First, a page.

It turns out the Pilgrims were onto something.
Sharing a meal together — on Thanksgiving or any day — is good for you.
Researchers at the University of Oxford found, in a 2014 study, that “people who eat socially are more likely to feel better about themselves and have a wider social network capable of providing social and emotional support.”
We all have our favorite holiday, and Thanksgiving Day is mine. What could be better than a day to reconnect with family and friends, gorge yourself on beloved recipes (like my mom’s sausage stuffing and my sister’s spinach gratin) and then lay around and watch football?
As someone who gulps down meals at my desk or rushed at home, accompanied only by my dog, watching with anticipation for what might be leftover, sharing a meal is a special occasion.
Thanksgiving is an extra special occasion, with relatives visiting from far away and new friends at the table. Making the meal is an all-day event, participated in by chums, siblings, parents and grandparents. Indulging, telling stories and lingering at the table is expected. Such fun.
States a National Geographic article entitled “The Joy of Food,” breaking bread with others “captures the power of a meal to forge relationships, bury anger, provoke laughter.” … “And even when times are tough, the urge to celebrate endures.”
I recognize that for some such gatherings can be trying. I have a friend who often turns down invitations to holiday dinners because the thought of having to make conversation with strangers over several hours is too much.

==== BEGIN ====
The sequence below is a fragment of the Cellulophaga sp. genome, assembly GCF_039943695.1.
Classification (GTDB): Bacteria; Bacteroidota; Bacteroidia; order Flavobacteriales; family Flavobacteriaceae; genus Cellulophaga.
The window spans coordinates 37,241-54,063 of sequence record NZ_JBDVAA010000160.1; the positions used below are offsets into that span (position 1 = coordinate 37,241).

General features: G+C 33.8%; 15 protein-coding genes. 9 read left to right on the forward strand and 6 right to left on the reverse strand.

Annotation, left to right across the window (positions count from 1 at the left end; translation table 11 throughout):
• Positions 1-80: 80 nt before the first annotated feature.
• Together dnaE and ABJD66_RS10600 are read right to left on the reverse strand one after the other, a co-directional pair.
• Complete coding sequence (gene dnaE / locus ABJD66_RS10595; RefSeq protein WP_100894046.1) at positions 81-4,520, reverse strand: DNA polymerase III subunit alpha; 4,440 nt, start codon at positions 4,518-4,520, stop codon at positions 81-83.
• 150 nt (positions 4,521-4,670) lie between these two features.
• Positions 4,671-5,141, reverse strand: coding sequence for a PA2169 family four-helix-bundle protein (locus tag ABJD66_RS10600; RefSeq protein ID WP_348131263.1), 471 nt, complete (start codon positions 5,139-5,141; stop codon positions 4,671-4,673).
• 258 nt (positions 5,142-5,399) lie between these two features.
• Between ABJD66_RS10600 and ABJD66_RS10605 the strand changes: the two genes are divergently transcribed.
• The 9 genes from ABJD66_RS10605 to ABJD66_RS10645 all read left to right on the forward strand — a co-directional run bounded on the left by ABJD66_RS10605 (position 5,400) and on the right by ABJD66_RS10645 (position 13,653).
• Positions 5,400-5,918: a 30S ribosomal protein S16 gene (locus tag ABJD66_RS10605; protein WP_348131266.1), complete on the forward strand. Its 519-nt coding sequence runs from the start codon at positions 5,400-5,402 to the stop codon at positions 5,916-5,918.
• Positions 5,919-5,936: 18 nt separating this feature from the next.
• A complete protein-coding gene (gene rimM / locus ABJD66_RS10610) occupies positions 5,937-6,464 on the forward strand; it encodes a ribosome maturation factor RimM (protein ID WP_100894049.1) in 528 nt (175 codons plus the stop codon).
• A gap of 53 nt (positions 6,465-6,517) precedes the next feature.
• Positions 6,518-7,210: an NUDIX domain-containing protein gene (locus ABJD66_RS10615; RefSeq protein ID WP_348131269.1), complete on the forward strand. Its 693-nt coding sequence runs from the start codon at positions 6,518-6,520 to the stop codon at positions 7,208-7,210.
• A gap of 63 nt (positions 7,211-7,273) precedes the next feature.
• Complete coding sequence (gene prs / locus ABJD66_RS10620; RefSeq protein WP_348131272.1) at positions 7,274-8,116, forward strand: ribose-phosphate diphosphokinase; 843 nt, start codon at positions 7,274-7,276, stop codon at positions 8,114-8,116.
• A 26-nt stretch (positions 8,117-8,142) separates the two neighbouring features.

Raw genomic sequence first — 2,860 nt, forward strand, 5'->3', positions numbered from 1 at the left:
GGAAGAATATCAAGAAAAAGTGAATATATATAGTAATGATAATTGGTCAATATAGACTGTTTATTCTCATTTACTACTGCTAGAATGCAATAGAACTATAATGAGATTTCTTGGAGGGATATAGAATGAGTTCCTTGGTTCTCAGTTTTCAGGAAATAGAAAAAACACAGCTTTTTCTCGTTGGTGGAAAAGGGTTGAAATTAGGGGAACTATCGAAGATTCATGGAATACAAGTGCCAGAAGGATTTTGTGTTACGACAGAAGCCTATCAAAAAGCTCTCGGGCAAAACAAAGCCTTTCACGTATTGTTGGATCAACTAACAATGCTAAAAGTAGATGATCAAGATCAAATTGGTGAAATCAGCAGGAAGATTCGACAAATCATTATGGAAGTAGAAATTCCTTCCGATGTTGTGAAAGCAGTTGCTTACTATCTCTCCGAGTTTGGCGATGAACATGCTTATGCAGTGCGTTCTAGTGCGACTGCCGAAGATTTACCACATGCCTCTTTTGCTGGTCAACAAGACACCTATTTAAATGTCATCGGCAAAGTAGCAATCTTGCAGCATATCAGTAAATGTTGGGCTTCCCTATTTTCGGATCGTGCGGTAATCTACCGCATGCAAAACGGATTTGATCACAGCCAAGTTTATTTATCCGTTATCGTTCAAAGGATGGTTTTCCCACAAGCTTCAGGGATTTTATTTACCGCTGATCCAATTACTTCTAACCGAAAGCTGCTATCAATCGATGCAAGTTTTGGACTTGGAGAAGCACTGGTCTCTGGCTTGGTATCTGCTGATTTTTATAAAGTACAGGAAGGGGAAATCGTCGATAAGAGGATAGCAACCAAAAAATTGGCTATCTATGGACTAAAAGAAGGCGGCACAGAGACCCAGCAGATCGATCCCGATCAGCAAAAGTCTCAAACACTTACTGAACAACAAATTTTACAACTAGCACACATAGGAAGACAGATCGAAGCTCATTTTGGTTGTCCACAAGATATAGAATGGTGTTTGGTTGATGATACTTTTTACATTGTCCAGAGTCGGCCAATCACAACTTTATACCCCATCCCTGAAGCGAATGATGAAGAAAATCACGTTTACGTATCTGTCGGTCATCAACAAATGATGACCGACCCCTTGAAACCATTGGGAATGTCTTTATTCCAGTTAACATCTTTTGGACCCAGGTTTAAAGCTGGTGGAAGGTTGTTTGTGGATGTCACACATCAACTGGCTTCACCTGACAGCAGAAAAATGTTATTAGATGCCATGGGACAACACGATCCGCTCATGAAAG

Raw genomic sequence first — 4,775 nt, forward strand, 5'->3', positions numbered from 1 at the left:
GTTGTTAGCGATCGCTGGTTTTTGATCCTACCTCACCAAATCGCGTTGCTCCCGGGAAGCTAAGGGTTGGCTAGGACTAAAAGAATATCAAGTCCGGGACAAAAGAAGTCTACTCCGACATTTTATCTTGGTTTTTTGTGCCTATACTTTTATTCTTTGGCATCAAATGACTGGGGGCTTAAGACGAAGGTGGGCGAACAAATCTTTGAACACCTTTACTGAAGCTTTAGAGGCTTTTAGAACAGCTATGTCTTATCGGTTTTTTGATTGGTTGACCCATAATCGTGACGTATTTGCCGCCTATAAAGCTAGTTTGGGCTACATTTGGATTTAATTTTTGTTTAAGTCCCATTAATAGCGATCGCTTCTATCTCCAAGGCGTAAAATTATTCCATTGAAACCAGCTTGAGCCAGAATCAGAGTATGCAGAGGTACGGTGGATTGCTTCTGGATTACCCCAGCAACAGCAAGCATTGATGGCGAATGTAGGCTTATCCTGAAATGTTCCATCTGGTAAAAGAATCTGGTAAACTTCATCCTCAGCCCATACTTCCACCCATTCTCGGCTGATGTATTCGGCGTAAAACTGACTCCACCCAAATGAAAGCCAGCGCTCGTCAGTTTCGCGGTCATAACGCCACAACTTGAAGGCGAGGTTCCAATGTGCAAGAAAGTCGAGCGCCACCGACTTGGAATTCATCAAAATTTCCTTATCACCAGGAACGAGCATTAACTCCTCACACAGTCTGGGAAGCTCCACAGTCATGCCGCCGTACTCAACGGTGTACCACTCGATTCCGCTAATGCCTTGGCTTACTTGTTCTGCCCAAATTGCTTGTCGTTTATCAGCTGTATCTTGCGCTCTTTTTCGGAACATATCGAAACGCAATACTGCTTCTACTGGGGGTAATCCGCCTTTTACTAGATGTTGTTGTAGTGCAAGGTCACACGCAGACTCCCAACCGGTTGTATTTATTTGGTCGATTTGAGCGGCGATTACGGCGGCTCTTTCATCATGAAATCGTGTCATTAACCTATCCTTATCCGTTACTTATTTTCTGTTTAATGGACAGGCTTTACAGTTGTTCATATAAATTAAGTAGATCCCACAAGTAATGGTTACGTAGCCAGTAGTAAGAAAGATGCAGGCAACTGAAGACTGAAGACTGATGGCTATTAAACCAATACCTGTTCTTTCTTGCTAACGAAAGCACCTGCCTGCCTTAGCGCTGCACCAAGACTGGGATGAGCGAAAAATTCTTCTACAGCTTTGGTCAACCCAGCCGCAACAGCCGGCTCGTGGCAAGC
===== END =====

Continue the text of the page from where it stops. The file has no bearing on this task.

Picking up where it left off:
However, as Alice Julier, a sociologist and author of “Eating Together: Food, Friendship, and Inequality,” told The New York Times recently, the need for connection is “part of humanness.”
While we may be tempted to stay at home, getting together over a meal is actually good for the psyche.
Julier said we may feel torn “between the real need for ritual and a real desire to be in my pajamas with my dog and cat. But my sense is that we need both right now. The idea of being social is work. It’s a type of labor we have to do as humans. But the great thing is, it has its rewards.”
There are the tangible rewards: The pumpkin pie and whipped cream, the party poppers (gizmos filled with confetti, a plastic trinket, a paper crown and a joke) my sister’s family ends a holiday meal with.
And there are the intangible rewards: the laughter; the connections we make with other human beings.
In my early career as a reporter, I often worked Thanksgiving Day. It was, indeed, a sad thing to miss my mom’s traditional turkey extravaganza (with the sausage stuffing!) and hanging out with my brother and sister, but there were always other coworkers who had to toil that day that most people have off. We’d bring a dish for a potluck dinner, with some ambitious soul making a turkey, and take a break from our computers, gathering in the breakroom for a “family” meal.
“Besides the food, the thing about this completely American holiday that I love most is that it was founded on the principle of inclusion. After the Pilgrims’ first harvest, they shared a feast with Native Americans to celebrate being alive. Not an easy thing to do back then,” wrote New York Daily News columnist Barton Goldsmith this week.
And so again this year we gather to celebrate, eat, enjoy each other’s company and count our blessings.
“Food may not be the answer to world peace, but it’s a start,” said the late chef Anthony Bourdain.
“Food is love,” says my mother, always.
Whatever your plans are, and especially if you are one of the medical professionals, police officers, movie theater ticket takers, servers, or journalists working this holiday, Happy Thanksgiving.
Michelle Karas has called the Pikes Peak region home for more than four years. She became editor of Pikes Peak Newspapers in June. Contact Michelle with column or story ideas, feedback and letters to the editor at firstname.lastname@example.org.